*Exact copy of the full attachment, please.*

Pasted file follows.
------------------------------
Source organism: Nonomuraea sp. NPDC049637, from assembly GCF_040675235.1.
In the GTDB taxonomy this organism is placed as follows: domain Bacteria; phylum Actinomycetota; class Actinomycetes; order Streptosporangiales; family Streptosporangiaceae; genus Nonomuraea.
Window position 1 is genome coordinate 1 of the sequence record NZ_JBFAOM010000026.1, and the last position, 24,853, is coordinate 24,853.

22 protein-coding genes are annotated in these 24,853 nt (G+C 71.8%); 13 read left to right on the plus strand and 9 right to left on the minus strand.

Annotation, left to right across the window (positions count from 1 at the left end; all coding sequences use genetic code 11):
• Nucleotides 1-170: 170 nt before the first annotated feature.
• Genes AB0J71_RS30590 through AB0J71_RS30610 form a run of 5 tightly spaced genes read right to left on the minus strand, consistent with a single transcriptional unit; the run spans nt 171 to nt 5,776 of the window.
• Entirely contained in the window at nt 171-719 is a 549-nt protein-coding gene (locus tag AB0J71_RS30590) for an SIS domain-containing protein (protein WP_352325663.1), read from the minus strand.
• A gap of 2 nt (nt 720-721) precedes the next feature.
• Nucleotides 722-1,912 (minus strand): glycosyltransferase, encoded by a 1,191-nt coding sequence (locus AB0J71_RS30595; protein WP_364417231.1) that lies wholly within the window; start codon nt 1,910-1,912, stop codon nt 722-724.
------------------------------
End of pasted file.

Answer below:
Source organism: Nonomuraea sp. NPDC049637, from assembly GCF_040675235.1.
In the GTDB taxonomy this organism is placed as follows: domain Bacteria; phylum Actinomycetota; class Actinomycetes; order Streptosporangiales; family Streptosporangiaceae; genus Nonomuraea.
Window position 1 is genome coordinate 1 of the sequence record NZ_JBFAOM010000026.1, and the last position, 24,853, is coordinate 24,853.

22 protein-coding genes are annotated in these 24,853 nt (G+C 71.8%); 13 read left to right on the plus strand and 9 right to left on the minus strand.

Annotation, left to right across the window (positions count from 1 at the left end; all coding sequences use genetic code 11):
• Nucleotides 1-170: 170 nt before the first annotated feature.
• Genes AB0J71_RS30590 through AB0J71_RS30610 form a run of 5 tightly spaced genes read right to left on the minus strand, consistent with a single transcriptional unit; the run spans nt 171 to nt 5,776 of the window.
• Entirely contained in the window at nt 171-719 is a 549-nt protein-coding gene (locus tag AB0J71_RS30590) for an SIS domain-containing protein (protein WP_352325663.1), read from the minus strand.
• A gap of 2 nt (nt 720-721) precedes the next feature.
• Nucleotides 722-1,912 (minus strand): glycosyltransferase, encoded by a 1,191-nt coding sequence (locus AB0J71_RS30595; protein WP_364417231.1) that lies wholly within the window; start codon nt 1,910-1,912, stop codon nt 722-724.